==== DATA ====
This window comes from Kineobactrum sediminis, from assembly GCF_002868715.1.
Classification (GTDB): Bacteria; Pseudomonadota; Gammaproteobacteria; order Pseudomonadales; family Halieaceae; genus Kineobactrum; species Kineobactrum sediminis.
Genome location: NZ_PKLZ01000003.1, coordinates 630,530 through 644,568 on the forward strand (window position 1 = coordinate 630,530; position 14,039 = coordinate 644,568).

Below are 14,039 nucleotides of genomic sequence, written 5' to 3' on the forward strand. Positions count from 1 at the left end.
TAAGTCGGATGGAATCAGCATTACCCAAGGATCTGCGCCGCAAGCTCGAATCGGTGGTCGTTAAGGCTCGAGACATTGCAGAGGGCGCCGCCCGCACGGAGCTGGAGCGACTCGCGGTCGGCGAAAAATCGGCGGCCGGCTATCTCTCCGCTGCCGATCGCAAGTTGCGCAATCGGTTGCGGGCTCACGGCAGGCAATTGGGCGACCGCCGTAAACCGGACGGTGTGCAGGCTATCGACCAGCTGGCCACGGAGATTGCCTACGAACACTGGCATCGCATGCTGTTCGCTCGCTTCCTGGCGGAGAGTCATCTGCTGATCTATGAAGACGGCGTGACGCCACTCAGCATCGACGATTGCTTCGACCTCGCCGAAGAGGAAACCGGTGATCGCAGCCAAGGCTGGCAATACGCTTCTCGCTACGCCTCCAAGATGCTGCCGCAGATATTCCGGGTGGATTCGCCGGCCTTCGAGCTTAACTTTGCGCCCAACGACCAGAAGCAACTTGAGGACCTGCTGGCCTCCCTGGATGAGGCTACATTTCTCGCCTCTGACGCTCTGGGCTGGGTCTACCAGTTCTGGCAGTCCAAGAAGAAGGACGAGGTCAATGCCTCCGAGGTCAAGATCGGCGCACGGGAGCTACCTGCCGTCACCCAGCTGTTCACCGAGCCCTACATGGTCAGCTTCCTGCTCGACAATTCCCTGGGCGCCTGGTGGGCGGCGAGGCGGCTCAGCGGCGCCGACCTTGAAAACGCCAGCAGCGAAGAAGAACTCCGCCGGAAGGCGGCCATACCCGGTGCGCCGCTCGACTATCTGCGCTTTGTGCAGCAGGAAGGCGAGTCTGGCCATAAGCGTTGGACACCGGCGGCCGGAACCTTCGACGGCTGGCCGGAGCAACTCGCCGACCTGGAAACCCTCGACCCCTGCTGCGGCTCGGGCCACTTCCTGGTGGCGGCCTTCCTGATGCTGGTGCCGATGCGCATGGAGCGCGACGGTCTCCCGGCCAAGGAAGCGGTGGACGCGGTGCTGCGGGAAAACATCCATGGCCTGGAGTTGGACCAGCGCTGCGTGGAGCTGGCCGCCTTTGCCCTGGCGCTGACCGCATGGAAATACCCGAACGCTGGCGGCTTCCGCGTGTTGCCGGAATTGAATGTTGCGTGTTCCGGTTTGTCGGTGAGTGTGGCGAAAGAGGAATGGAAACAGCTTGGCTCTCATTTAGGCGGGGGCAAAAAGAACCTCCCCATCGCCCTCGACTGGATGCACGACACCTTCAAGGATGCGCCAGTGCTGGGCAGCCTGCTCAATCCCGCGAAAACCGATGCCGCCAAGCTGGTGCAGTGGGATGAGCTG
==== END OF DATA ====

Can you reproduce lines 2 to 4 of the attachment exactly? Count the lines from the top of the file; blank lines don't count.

Classification (GTDB): Bacteria; Pseudomonadota; Gammaproteobacteria; order Pseudomonadales; family Halieaceae; genus Kineobactrum; species Kineobactrum sediminis.
Genome location: NZ_PKLZ01000003.1, coordinates 630,530 through 644,568 on the forward strand (window position 1 = coordinate 630,530; position 14,039 = coordinate 644,568).

Below are 14,039 nucleotides of genomic sequence, written 5' to 3' on the forward strand. Positions count from 1 at the left end.